Most of the waste from dairy is in the form of effluents (non-milk outputs of cows) and CO2+methane that the cows breathe out. Then there is all the run-off and other pullution caused by fertilising the fields and pouring various chemicals onto and into the cows to kill parasites which find their way into rivers and groundwater causing all sorts of issues (killing trout food etc). This technology does nothing to address those, it only processes the whey.
The article states that using bio fuels does not remove carbon from the atmosphere so does not clean up the environment. That is true. However it does not make the situation worse, which is what happens when fossil fuels are burnt.
The biofuel option does not make repairs, it just damages the environment less. Thankfully mother nature has the ability to repair herself to some extent. So long as we cause less damage than nature can fix we have a sustainable system.
There are some very clever people in this world - 'A fuel called Anchor?' made me laugh out loud.
An extraordinarily clever Kiwi named Ernest Rutherford enabled the poms to live these days in some measure of comfort. Without Sir Ernest half of them would be digging underground in order to allow the other half to power their computers while writing garbage. There is a very large bucket beside a small one labelled 'under-achievers'. This, many times larger, bucket is labelled 'non-achievers' and on the bottom layer live those denigrators who cannot spell, write an understandable sentence, or punctuate it properly.
My computer is fed from a wind powered turbine on the hill behind my town and as soon as I have finished writing this sentence I will be driving 200m up the road to fill up my Australian car with Force 10 at the Gull fuel station.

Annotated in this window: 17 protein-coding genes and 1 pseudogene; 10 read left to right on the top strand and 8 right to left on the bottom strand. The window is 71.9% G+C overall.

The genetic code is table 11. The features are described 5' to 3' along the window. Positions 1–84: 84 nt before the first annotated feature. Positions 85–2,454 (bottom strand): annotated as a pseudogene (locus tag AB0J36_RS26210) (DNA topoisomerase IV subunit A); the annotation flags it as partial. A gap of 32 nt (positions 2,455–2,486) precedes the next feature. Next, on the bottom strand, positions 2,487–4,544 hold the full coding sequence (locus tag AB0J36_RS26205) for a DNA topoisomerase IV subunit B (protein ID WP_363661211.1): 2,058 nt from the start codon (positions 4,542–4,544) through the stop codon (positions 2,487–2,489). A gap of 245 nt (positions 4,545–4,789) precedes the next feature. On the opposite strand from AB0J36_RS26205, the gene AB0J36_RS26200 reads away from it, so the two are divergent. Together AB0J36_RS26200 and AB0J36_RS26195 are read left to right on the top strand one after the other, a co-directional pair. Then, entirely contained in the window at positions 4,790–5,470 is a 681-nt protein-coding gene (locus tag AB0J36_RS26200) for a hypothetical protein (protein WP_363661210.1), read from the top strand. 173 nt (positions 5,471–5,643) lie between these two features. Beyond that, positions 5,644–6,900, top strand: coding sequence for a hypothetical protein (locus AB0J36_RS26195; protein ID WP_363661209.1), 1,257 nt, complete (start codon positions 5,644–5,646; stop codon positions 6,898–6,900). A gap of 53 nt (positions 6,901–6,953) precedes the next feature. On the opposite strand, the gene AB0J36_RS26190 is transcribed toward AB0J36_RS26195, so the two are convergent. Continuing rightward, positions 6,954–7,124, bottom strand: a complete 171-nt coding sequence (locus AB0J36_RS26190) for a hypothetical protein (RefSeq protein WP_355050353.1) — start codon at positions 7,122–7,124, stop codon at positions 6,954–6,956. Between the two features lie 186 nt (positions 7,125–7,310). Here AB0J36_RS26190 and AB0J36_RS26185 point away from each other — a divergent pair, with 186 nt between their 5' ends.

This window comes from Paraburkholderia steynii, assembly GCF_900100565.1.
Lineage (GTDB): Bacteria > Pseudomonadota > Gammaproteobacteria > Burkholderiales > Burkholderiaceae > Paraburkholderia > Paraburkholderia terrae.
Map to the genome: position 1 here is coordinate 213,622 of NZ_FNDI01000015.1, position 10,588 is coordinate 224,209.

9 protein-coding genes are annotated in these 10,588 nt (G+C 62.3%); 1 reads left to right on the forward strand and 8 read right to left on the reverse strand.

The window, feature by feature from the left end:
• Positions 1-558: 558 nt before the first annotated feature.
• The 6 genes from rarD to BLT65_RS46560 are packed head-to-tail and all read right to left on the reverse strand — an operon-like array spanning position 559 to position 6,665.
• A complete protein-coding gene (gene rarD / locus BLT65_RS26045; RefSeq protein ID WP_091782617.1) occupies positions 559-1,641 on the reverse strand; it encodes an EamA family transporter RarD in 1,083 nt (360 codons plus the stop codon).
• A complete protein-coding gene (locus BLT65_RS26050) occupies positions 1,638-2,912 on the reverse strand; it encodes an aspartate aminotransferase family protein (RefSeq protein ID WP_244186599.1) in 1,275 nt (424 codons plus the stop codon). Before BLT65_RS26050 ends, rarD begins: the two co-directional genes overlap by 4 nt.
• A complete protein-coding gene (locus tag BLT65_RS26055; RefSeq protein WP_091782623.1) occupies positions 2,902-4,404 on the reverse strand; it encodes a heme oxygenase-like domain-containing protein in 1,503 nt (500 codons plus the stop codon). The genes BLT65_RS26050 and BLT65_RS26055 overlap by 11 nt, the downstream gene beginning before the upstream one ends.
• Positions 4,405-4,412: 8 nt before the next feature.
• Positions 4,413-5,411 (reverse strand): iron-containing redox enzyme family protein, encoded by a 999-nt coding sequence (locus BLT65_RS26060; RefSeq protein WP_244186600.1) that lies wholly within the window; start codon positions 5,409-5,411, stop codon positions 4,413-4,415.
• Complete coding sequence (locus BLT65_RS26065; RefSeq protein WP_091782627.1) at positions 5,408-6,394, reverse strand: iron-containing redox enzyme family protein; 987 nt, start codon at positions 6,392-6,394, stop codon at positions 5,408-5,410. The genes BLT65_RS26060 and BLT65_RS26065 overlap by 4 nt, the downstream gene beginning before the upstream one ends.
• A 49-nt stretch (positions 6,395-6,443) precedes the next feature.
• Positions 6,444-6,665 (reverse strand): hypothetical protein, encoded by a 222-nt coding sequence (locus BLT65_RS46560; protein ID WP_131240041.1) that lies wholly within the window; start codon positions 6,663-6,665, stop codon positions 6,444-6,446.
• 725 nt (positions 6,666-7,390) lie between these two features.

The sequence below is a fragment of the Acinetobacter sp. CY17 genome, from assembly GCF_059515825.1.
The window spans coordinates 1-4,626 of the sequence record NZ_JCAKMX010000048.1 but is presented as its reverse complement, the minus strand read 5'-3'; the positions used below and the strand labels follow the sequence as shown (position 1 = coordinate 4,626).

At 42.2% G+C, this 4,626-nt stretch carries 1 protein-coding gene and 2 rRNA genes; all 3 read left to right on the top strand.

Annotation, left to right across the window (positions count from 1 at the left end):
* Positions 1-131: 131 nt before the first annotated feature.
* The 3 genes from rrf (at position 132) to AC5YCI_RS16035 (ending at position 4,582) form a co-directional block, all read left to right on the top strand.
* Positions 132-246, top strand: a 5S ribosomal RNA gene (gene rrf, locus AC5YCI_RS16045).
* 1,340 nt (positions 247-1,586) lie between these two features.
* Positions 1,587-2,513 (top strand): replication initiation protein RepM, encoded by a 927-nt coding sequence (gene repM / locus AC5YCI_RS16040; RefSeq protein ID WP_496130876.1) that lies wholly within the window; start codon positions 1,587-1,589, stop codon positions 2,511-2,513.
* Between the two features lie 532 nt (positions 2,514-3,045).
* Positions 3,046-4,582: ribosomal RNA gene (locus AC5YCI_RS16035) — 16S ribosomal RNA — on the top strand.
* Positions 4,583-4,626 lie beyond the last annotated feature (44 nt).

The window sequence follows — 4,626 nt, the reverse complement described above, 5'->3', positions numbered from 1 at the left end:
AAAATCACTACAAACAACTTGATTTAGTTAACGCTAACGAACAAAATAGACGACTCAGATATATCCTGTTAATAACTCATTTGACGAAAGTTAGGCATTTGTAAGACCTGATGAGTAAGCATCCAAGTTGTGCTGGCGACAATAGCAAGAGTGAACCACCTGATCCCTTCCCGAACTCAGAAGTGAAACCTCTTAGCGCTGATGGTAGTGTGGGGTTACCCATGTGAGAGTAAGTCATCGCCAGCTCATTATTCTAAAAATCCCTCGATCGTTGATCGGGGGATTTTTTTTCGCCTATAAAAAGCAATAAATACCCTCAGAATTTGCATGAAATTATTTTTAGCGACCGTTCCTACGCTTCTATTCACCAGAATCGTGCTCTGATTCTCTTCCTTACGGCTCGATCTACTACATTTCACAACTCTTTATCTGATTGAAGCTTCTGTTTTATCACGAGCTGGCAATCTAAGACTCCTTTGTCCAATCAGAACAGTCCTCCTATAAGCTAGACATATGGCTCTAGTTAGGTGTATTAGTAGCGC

"It's fairly hard to say, as NZ Prime Minister Clark does, that this is a case of New Zealand "leading the way in reducing greenhouse gas emissions", the more so as the whey distilleries use quite a lot of hot steam, presumably generated by burning fossil fuel as in other biofuel plants worldwide."
NZ gets most of its power from hydro, some thermal, a very small amount from wind (not a reference to flatulent bovines and ovines), and the remainder from fossil fuels and a few other odds and sods - so not much of a great addition to greenhouse gas emissions.
Just a thought - If we burn old politicians for power would that be a bio-fossil fuel?
"the more so as the whey distilleries use quite a lot of hot steam, presumably generated by burning fossil fuel as in other biofuel plants worldwide."
Not necessarily so:
Of 41 billion kWh of electricity generated in NZ in 2003, 58% was hydro, 24.5% gas, 7.6% coal, 6.7% geothermal, 2% wind and 1.3% biomass.
"Gull manager Dave Bodger told Stuff: "If there's no downside for the choice, middle New Zealand will go for the green option.""
So Dave, how come normal petrol retails for $1.53 / litre but you're pricing Force 10 at $1.61 / litre? Given the choice, middle New Zealand will choose the cheaper option over the green option every time.
Just adding alcohol to petrol does not increase power output. Perhaps retuning and adjusting teh carbs/fuel injection may allow higher output, but on it's own it can't. In fact alcohol has less carbon/hydrogen per litre than conventional fuels, so fuel consumption will rise.
I lived in South Africa, where all petrol sold contained a percentage of alcohol. Alcohol in petrol has downsides - corrosion being one, the alcohol/petrol mix attracts water and this causes rust in fuel tanks, bad corrosion in carburettors. Many people needed to replace the carbs on their cars because of this.